I used to talk a lot about ‘Shadow IT’, the increasing tendency for non IT staff to use simple web-based technology to solve their own and their local business unit’s requirements without the involvement, or even knowledge, of the IT department. Back in 2006 when I first mentioned this, and wrote about it in my first book on the new world MashUp Corporation, it was considered a shocking thought. Today it seems inevitable, and the questions about the whole topic of user-driven technology have changed from how to stop it, towards how to make best use of it.
The most common question with respect to users introducing their own iPhones has become ‘what services that are corporately beneficial can we offer’, and not how do we block them from gaining mail access?! It would seem that the decentralisation of Information Technology, or the introduction of business technology, (defined as web or cloud based technologies deployed for front office support), depending on which way you think of it, is here to stay. The question is therefore how to ‘enable’ this decentralised environment in sensible ways. It’s with this in mind that I picked up on two recent announcements.
The first is from an Intel technology blog which describes their pilot to build on their Active Management Technology, AMT, the capability to manage PCs remotely using web services. You can broaden this and say any PC accessible on the Internet can be managed by this, but the reality is we should think about this as an extension of supporting a user who is working on enterprise SaaS. This deals with one of the most concerning problems about moving enterprise users to cloud-based services and breaking down the conventional structure of IT. Bingo! What a jump forward that brings in terms of being able to ensure machines and devices remain safely covered.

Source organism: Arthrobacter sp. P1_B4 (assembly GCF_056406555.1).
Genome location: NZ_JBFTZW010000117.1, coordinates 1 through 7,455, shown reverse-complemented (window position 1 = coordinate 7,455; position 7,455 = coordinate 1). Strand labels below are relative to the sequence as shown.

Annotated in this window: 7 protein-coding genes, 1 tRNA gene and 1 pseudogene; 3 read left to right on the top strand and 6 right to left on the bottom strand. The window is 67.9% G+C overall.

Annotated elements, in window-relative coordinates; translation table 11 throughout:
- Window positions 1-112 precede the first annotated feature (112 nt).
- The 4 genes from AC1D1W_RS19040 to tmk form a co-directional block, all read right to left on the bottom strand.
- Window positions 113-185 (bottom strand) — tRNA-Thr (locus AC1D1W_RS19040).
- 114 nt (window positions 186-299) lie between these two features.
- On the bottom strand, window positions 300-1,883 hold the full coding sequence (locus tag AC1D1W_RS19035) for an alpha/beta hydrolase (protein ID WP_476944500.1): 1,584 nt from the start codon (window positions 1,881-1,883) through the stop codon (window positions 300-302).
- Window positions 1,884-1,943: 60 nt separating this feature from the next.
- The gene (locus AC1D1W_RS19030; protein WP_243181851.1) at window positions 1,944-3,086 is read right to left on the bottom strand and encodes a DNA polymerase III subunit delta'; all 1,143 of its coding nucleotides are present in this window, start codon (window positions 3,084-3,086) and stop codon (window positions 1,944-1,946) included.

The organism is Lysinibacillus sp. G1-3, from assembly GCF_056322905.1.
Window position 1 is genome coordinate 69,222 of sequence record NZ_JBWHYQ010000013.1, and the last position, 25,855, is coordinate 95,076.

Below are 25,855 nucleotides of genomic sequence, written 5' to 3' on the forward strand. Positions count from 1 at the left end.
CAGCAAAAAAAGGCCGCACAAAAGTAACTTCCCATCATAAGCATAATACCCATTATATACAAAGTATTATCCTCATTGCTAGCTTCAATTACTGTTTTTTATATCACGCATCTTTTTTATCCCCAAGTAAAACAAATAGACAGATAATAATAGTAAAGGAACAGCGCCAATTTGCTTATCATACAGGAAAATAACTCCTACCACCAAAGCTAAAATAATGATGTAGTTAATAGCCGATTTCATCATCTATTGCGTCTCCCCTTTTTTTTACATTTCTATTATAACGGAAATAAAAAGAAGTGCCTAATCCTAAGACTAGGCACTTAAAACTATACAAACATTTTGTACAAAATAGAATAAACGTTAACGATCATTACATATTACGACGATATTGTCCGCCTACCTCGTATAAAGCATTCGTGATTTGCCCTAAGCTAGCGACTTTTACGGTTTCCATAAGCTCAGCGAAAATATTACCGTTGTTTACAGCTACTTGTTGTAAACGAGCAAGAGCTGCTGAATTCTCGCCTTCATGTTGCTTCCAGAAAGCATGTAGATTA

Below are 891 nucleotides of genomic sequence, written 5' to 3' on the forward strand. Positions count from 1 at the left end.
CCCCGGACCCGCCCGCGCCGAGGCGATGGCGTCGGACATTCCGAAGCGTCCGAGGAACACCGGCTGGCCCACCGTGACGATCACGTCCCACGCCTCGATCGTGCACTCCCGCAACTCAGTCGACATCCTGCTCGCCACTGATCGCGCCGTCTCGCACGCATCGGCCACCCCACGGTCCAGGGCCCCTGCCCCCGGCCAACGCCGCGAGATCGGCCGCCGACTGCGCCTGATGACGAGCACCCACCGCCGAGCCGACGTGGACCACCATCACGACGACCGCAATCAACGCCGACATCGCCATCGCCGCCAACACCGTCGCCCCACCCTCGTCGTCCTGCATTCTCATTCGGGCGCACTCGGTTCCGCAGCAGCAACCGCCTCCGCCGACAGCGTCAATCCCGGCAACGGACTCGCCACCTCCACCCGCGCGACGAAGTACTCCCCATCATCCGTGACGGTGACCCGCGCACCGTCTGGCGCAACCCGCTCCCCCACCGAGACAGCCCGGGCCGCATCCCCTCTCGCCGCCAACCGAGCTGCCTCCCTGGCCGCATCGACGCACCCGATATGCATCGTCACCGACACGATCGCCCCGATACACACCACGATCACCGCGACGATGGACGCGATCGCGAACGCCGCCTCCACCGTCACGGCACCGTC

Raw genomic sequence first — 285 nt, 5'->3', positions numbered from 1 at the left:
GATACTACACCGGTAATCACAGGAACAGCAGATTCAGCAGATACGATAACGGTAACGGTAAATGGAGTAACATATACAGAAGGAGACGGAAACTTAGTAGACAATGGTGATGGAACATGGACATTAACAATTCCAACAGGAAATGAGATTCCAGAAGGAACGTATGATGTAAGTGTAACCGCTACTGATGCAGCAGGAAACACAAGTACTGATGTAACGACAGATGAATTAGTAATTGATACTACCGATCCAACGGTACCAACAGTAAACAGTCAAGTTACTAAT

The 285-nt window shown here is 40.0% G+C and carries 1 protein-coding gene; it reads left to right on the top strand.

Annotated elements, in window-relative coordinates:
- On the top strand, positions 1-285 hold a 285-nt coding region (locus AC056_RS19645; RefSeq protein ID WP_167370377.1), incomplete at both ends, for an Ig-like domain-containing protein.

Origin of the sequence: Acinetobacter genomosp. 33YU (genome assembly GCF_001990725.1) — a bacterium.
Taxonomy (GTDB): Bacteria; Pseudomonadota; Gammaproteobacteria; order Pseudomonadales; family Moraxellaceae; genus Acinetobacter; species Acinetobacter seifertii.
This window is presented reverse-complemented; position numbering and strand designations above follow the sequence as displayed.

The second is from HP and is the road warrior’s answer to the eternal dilemma about finding a usable printer, or more particularly the challenge of drivers. HP ePrinting has the simple answer, just send the printer an email containing what needs to be printed and that’s it. I love idea, but is this leading us towards the answer to the ongoing dilemma with IPv4 address shortages being answered by email addresses? Sorry, I am joking on that one! The serious point is that, as with the Intel move, it’s another step forward towards enabling the necessary elements for decentralisation.
As the move towards decentralisation, or focusing on front office go to market flexibility as a shift from back office process centralisation, continues to gather pace along with a general acceptance of XaaS, and clouds, I think more and more of the pieces to effectively operate and manage the environment will arrive. BUT, and there is a big BUT in this, and that’s exactly the same issue that the PC caused at this stage of the adoption cycle, what about the data?
It’s not the same transactional data problem as last time; ERP has, and will continue to solve this. It’s the challenge of market data. The interest in real-time analysis is all part of making the flexibility of decentralisation, and XaaS pay off, but if every user or small user group is acquiring and analysing their own data separately then enterprise understanding of their entire market, or ability to leverage their power is lost. When discussing this with various people I have called this impact ‘Shredding the Edge’ as it’s the most graphic description of the effect that this will have. The answer; there are two. The first is readily adoptable and will build a foundation for the longer term, and I plan to discuss this in my next blog. The second is we really need a revolution in the concept of data within the organisation and its management, a point that some of my other recent posts have commented upon.